While fathers being absent within black communities is a real issue, the conversation can’t simply begin and end there. Stereotypes, perpetuated by widely believed notions, are often invalid and can lead to misinformed discussions and beliefs.
The narrative of the black father needs to be discussed on a much wider, more inclusive level, and should not ignore those dads who are playing an active role in their children’s lives.
Andile Mayisela is one such attentive father, and says he’s always found it quite interesting when people praise him on social media platforms for spending time with his child whenever he posts a picture of an activity.
“I once asked one of the people who had commented why they’d praise me for something I should naturally be doing,” he says. “It’s not like I’m doing something extraordinary – this is my child and I should be raising them.”
He feels this sort of reaction is the result of the perpetuation of the idea that black fathers are never there for their kids – and that when one is, it’s a remarkable phenomenon, when in fact it’s not and shouldn’t be seen as such.
Another dad, Hlumi Shelle, says that what gets to him is the fact that all black fathers are often painted with the same brush.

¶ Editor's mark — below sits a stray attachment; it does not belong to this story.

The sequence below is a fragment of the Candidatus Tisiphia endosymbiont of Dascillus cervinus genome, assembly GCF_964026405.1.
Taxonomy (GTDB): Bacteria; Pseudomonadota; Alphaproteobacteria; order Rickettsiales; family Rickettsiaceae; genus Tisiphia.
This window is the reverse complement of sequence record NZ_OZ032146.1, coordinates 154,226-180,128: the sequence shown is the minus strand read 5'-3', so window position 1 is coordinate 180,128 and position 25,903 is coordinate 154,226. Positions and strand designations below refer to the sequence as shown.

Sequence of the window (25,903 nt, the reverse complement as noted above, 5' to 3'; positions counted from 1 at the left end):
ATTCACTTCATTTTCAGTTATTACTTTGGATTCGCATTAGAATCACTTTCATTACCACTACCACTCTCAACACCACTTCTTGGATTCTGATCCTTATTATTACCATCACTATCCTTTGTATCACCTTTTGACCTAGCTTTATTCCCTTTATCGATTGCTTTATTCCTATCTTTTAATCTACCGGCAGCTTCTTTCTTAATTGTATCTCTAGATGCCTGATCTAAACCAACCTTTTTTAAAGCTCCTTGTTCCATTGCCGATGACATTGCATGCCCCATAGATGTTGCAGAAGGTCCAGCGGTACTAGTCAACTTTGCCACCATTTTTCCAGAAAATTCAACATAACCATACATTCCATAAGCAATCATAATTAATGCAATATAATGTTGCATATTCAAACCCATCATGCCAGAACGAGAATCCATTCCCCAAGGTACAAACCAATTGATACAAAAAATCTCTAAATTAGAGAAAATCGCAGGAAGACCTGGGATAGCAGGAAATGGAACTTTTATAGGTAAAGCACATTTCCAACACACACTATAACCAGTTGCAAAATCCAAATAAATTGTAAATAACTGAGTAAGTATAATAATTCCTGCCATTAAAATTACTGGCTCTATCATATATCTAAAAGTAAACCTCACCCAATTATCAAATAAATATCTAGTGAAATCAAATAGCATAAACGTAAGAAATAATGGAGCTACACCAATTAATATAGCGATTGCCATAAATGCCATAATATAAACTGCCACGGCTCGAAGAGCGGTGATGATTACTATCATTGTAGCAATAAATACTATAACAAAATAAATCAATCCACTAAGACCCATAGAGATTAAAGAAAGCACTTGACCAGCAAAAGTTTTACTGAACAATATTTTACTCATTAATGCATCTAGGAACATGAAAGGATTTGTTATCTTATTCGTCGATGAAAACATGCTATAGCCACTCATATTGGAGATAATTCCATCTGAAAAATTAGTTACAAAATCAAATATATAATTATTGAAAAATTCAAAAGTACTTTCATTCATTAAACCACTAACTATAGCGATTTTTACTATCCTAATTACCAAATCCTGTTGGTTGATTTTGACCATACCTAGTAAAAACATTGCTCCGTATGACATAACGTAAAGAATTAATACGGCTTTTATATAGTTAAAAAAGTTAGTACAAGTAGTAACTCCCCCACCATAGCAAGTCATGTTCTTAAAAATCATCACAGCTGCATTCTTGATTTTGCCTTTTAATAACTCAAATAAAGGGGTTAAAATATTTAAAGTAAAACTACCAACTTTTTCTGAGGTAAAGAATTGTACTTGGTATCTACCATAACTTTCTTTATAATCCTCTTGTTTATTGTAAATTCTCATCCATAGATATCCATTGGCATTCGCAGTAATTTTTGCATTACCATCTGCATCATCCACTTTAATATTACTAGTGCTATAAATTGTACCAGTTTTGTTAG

“Not all of us make babies and then run away,” he says. “Yes, there are fathers who don’t care about their children, but this shouldn’t be accepted as a universal fact.”
With these sentiments in mind, here are three misconceptions about black fathers that society tends to perpetuate:
Black fathers aren’t involved in their children’s lives
The comments of the fathers we spoke to clearly show that this idea is not entirely true. The Centre for Disease Control in America conducted a study that found that African-American fathers spent more time with their children, more so than any other racial group in the country – which many may find shocking, if assumed beliefs about blacks dads are anything to go by.
In line with the findings of the Centre for Disease Control, the Pew Research Centre, also in America, found that 67% of black fathers who don’t live in the same house as their children saw them at least once a month, while only 59% of white dads saw their kids for the same amount of time.
Single-parent households are a problem within black communities
This is a set-up often associated with black communities, sometimes exclusively so. This is a huge misconception. While black communities may make up the majority of the numbers, they don’t make up all of them. It’s also important to consider that many single-parent households are being run by fathers. In America, the number of single-parent households has tripled in the past five decades, and there’s been a sharp rise in single-father households.
Men who grew up without fathers don’t make good fathers
The role of the father has a huge impact on a child’s life. Research has shown that children who have grown up in a home where the father is absent are four times more likely to be poor compared to those who grew up with both parents. There have also been links to teenage pregnancy. But to assume that growing up without a father means that one can’t become a good dad is an unfair assumption, and one that is often made about young black boys.